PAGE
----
What Specialists Treat Diabetes?
People with diabetes need to regularly review and revise their strategies for managing their disease, under the guidance of a variety of specialists, including: endocrinologists or diabetologists -- healthcare professionals who specialize in diabetes ophthalmologists for eye examinations podiatrists for routine foot care These professionals will monitor your diabetes and check for complications. Keeping up with regular appointments with a primary care doctor is very important with diabetes, and they can make sure that referrals are made to other specialists as needed. Endocrinologists specialize in endrocrine disorders, such as diabetes, and they can be essential in helping to fine-tune insulin and medication doses. Having yearly eye exams with an opthalmologist is also important to help catch any problems early, and often podiatrists (foot doctors) are also recommended to be seen regularly. Since diabetes is something that is largely patient-managed, getting good education about the disease is something that often gets overlooked. Many insurance plans will cover several hours of education with a diabetes educator each year. This educator is usually a nurse or a dietitian who can make sure the patient knows how and when to take their medications, check blood sugars, plan their diet, and everything else involved with staying healthy. Most primary care doctors can provide a referral to an appropriate educator. Depending on the type and severity of diabetes you have, different doctors or specialists may see you. Initially, many diabetics are seen and cared for by their primary care physician, who may be a family doctor or internal medicine doctor. If your primary care doctor feels that you need to be seen by a specialist for improved control of your diabetes, he or she wil Continue reading >>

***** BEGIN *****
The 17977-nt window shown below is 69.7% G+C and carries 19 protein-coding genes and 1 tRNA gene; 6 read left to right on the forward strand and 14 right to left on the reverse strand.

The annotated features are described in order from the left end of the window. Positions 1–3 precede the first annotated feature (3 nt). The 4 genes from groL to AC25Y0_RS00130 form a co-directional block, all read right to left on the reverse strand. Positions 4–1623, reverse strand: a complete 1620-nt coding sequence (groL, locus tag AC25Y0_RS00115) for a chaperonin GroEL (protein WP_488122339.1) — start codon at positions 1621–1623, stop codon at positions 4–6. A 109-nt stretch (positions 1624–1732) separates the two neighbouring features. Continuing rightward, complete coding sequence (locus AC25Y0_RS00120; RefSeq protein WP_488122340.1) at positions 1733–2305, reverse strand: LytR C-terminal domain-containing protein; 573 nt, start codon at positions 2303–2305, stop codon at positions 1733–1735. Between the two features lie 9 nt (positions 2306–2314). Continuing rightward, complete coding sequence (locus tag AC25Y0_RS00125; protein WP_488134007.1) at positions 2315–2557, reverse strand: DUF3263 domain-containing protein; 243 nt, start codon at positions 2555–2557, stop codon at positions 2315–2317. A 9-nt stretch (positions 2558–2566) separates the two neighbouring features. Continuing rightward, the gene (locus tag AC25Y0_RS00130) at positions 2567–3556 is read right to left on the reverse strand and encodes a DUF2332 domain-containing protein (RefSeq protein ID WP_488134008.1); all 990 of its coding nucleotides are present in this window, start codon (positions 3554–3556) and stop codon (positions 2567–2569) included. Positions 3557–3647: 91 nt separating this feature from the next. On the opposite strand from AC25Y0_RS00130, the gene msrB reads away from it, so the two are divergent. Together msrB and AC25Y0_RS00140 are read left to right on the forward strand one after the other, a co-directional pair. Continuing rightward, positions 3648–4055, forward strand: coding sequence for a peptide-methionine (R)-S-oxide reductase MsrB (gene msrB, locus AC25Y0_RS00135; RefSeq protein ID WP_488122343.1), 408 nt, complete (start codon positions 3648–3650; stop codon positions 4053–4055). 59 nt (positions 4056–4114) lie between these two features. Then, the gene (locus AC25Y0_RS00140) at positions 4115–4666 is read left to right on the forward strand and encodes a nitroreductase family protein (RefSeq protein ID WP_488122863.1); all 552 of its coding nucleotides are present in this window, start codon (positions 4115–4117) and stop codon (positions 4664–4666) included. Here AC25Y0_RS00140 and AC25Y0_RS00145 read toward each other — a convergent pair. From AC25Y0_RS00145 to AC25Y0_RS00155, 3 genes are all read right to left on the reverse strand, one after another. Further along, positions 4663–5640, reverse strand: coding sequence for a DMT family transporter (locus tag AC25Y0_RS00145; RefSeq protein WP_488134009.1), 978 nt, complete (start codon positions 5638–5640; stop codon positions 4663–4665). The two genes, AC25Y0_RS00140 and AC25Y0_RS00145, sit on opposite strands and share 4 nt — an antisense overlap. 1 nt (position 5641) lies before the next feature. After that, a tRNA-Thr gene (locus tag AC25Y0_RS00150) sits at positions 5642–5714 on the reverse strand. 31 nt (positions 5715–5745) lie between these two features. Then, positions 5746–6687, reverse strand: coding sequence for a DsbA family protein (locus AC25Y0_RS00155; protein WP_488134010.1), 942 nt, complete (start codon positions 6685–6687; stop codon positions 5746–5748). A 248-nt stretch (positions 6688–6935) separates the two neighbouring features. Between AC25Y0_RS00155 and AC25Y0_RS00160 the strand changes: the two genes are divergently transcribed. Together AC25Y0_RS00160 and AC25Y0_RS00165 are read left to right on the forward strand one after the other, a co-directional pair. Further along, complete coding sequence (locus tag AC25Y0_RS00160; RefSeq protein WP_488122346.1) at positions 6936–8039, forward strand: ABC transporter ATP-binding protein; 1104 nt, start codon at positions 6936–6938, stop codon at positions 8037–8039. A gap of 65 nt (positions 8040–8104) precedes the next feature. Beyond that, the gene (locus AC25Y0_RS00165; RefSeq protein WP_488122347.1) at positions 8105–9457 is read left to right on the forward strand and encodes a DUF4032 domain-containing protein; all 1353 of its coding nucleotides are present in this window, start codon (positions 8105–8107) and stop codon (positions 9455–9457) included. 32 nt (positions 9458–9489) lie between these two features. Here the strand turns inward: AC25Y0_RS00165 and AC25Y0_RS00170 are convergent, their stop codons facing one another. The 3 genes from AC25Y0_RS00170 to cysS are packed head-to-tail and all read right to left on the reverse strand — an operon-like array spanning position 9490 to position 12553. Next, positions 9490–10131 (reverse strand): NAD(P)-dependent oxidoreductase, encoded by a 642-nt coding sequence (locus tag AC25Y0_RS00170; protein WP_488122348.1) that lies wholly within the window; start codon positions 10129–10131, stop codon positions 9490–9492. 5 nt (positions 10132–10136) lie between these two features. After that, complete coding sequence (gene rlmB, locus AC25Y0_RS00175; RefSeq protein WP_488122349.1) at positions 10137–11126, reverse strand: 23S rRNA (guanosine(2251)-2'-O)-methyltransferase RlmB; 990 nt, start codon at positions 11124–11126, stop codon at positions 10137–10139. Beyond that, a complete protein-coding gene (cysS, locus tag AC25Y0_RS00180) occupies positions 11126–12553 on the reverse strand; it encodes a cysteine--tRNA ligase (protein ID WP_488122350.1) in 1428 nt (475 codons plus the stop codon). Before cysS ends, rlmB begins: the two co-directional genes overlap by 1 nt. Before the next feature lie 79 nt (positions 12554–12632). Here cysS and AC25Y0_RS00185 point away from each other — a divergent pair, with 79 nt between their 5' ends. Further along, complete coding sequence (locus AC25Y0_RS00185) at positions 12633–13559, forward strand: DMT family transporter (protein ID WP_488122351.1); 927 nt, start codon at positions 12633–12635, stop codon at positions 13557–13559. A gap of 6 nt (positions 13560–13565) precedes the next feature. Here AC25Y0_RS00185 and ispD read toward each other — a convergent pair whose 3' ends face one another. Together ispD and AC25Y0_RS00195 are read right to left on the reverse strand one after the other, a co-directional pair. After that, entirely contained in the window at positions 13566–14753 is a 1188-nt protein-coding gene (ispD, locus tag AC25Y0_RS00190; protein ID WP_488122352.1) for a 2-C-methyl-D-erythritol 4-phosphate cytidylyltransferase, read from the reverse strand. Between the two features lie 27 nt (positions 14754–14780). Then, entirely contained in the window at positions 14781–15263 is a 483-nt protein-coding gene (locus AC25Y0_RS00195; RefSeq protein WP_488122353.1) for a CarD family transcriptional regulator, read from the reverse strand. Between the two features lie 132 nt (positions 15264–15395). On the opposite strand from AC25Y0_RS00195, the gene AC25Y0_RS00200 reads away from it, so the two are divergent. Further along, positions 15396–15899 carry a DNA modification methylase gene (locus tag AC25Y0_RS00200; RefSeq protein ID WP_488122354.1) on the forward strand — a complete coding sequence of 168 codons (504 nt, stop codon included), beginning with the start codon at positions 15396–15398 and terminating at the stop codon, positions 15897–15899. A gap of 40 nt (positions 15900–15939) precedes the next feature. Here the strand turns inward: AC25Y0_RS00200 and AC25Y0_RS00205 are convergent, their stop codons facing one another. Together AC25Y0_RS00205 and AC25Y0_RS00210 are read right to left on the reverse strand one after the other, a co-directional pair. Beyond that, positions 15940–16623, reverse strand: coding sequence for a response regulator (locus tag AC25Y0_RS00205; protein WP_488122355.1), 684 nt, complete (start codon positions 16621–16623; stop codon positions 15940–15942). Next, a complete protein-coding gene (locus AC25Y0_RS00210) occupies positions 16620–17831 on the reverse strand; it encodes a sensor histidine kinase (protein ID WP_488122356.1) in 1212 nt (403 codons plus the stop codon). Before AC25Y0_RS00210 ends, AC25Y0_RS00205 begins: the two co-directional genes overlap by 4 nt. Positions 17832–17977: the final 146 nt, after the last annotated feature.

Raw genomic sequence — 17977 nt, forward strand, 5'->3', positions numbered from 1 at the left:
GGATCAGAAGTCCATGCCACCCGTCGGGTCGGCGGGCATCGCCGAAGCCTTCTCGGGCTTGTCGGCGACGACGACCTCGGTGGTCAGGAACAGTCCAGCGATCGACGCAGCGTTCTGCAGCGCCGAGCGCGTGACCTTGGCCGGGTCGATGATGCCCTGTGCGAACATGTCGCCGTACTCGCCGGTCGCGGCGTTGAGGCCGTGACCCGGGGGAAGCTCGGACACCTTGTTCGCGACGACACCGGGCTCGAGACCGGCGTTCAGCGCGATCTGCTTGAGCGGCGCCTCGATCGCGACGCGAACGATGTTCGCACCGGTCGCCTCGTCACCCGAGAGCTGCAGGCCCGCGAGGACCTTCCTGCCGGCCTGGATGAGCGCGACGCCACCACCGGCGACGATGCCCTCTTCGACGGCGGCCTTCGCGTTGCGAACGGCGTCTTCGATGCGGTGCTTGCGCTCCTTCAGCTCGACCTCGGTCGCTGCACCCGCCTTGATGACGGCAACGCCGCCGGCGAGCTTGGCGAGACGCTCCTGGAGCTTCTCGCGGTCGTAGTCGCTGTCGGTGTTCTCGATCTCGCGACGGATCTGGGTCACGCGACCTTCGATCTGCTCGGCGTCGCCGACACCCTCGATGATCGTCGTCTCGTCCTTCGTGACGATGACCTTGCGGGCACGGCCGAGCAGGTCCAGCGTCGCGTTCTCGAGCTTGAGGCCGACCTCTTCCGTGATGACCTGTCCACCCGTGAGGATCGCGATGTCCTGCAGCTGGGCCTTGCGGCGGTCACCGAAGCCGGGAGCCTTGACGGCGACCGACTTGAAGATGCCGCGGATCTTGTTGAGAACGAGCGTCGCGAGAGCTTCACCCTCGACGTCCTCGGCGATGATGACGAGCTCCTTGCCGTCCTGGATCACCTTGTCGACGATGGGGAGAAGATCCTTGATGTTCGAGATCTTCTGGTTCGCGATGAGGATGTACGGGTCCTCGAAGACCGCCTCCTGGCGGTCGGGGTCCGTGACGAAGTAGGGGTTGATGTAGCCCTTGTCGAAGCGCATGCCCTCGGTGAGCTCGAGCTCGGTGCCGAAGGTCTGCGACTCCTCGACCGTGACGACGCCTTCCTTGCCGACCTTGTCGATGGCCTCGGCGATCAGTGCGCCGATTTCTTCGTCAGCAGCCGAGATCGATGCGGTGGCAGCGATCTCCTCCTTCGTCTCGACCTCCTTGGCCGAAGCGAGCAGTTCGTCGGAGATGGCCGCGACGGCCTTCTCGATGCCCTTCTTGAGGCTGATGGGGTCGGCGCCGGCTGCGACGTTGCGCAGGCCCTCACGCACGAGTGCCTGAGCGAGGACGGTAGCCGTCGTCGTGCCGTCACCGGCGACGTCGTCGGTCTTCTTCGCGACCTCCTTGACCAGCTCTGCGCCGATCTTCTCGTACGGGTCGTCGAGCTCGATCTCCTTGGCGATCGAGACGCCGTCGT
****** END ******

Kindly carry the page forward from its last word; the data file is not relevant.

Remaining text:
Dr. Phil Is Not A Medical Doctor. But He Is Now A Paid Spokesperson For A Diabetes Drug.